Solving the Parking Problem in DuPont Circle

One of our neighbors bought a genuine London Cab a couple of years ago. Importing such a vehicle is very challenging: the new cabs off the assembly line do not meet US emissions laws and those that qualify as antiques—and thus are exempt from such standards—are usually rusted through and unusable. The only way for a London Cab to be legally brought over (as this one was, based on the stickers in its window) is to have a team of mechanics completely rebuild an existing one, virtually from the bottom up, while clearly documenting each step of the operation. Needless to say this cab represents a pricey investment.

However, such cabs are relatively cheap to store: Since our neighbor purchased his London Cab it has been parked on the street, in front of our building in the exact same space. The annual cost to its owner for the decal on his car that allows him to park it on our street is a mere $25.

In some places a fee that low would make perfect sense, but we happen to live on the edge of two very dense, affluent neighborhoods in Washington DC where parking is exceedingly scarce. Private parking spaces rent out for as much as $350 a month, and a parking spot in an underground garage recently sold for $60,000. In other words, street parking is over 100 times cheaper than private parking.

As a result, street parking is extremely difficult to find in our neighborhood. During nights and weekends, when people flock to the neighborhood to dine, a significant proportion of the traffic consists of people looking for a parking spot. Even during the day local residents who park on the street spend a considerable amount of time looking for an open space.

The economist’s solution would be to charge something closer to the market price for the scarce resource of on-street parking, which is precisely what a local politician has suggested. The result has been predictable: He has been bombarded with vitriol well in excess of anything he’s seen before, and he has since retreated from this stance.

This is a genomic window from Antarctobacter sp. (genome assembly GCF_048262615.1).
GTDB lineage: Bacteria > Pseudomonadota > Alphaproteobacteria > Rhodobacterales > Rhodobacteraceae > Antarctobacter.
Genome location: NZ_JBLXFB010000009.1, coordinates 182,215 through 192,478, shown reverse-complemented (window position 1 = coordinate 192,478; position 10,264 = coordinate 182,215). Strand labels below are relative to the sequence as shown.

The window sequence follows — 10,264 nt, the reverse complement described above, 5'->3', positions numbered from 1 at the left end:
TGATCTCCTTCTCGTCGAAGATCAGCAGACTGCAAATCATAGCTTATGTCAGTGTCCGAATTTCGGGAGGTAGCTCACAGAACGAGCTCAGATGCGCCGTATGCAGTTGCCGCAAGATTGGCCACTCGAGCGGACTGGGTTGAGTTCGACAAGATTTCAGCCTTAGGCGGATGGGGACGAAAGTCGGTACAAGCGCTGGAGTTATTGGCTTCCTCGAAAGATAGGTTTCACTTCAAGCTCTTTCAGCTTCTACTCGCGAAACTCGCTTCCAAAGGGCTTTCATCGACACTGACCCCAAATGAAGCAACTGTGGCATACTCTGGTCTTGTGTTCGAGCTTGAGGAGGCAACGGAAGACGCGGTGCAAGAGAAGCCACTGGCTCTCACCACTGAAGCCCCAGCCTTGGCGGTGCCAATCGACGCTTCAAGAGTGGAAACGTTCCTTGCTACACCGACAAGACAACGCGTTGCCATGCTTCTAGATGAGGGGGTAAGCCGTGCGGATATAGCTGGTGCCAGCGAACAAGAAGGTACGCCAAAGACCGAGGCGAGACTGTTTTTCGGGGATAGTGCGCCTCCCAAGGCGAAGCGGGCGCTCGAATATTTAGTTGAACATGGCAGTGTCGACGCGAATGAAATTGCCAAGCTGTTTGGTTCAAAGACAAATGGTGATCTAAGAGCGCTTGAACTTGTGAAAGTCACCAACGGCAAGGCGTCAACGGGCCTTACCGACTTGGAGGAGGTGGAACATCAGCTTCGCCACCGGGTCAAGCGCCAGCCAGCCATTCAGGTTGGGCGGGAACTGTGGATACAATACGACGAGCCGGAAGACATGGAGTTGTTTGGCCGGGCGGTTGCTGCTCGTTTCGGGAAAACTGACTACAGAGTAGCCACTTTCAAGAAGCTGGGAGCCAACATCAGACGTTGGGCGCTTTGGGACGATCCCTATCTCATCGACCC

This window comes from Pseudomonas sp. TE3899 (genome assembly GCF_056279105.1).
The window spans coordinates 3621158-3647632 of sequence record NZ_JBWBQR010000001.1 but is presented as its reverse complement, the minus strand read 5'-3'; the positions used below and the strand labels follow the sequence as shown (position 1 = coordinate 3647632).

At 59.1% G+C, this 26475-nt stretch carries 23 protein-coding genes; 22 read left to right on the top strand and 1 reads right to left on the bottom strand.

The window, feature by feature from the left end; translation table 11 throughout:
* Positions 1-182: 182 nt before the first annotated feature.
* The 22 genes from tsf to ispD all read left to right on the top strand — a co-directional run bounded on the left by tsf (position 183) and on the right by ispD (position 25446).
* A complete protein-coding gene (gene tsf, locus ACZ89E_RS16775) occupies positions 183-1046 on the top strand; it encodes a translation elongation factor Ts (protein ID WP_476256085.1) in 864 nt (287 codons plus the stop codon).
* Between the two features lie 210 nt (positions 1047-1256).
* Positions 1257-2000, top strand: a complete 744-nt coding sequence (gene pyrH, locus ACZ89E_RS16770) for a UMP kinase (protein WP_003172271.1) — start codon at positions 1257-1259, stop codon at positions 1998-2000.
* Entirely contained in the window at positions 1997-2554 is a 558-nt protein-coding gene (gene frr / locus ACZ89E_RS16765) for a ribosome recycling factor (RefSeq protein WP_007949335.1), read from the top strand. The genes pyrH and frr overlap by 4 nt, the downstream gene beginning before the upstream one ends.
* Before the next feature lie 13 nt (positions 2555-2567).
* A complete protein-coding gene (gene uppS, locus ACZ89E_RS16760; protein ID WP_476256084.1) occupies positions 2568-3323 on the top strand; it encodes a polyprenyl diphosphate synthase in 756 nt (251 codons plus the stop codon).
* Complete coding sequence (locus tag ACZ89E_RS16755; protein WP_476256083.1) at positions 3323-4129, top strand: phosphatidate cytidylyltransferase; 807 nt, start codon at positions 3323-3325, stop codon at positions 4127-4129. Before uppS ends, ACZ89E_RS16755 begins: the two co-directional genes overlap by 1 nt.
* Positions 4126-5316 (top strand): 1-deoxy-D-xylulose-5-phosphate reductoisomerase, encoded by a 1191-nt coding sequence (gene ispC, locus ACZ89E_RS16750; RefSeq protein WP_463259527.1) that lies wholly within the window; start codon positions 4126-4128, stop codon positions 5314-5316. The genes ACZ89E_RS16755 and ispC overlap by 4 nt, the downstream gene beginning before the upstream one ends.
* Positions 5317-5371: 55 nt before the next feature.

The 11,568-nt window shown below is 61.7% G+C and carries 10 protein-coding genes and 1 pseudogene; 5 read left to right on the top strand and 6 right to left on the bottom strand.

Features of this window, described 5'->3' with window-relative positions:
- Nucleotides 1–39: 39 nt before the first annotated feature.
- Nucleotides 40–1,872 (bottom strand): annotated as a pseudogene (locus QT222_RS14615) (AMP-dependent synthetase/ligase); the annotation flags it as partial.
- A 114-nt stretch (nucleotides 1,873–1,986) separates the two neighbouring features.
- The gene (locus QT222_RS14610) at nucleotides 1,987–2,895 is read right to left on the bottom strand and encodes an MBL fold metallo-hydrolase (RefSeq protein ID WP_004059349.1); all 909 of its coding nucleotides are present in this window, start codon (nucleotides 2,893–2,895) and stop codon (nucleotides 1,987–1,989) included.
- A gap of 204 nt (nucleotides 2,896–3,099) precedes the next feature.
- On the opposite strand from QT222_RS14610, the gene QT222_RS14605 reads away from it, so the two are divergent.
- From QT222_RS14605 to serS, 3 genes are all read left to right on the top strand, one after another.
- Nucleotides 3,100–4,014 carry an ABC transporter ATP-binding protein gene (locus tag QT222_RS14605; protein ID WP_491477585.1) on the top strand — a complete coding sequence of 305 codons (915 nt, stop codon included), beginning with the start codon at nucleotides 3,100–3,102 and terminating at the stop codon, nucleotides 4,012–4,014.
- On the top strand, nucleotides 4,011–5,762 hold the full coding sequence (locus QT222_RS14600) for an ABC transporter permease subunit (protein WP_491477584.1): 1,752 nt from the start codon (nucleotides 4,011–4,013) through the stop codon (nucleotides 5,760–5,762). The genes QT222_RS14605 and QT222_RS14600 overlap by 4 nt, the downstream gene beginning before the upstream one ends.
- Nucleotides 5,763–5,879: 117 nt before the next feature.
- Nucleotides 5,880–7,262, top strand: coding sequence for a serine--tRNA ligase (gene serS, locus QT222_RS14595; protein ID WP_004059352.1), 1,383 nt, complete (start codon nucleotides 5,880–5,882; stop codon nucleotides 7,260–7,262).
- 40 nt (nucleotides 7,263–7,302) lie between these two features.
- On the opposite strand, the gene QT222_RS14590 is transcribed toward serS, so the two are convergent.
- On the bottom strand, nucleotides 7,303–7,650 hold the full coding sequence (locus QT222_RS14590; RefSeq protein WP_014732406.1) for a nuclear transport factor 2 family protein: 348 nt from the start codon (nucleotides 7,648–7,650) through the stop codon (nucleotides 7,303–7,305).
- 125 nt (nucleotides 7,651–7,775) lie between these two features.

I get why this cohort might be opposed, but simple opposition does not make good policy: there are all kinds of government services that some folks would rather get for free but offering such services for free doesn’t make economic sense. Our National Parks charge an entrance fee, for instance, and public high schools and colleges charge fans to come and watch football and basketball games in arenas and stadia paid for by tax money. They do so because failing to charge a fee would often result in overflow crowds and because asking those who use the facilities to defray some of the costs seems like a fair way to do things. I submit that the same logic applies to people who wish to park (or store) their cars on the street.

Those protesting the proposed parking permit increase offer a variety of arguments as to why it shouldn’t go forward: Some suddenly discovered libertarianism and wish to keep the government from amassing more tax revenue to spend on its nefarious agenda, while others have protested this plan by arguing that it will have a disproportionate impact on the poor, who cannot afford to pay more for a parking fee.

No one in my neighborhood is as worried as I am about the government amassing too much power or money (I suspect that is literally true, given that the Green Party typically fares better than Republicans in our precinct), but this isn’t a valid concern here. The revenue that would be raised from this would be a pittance compared to how much the District generates from its ten percent sales tax and a personal income tax with rates that exceed nine percent, neither of which are apparently all that objectionable to my neighbors with automobiles. Offsetting this revenue by lowering property taxes in the neighborhood would be one trade-off that should assuage those with this complaint.

And virtually free parking for all is a terrible way to help the lower class in our neighborhood, who are much less likely to own a car than middle or upper income households. If there were a goodly number of working poor who needed inexpensive parking to maintain their cars it would not be terribly difficult to devise a program that would give low-rate permits just to them.

“Nearly free” is a terrible price for a scarce resource, even if it is one that the government owns. Setting a price that reflects the value the market places on on-street parking would greatly alleviate the irritating parking shortage and raise more money in a progressive way than nearly any tax program could hope to accomplish.

Ike Brannon is director of research at the R Street Institute, a think tank based in Washington DC.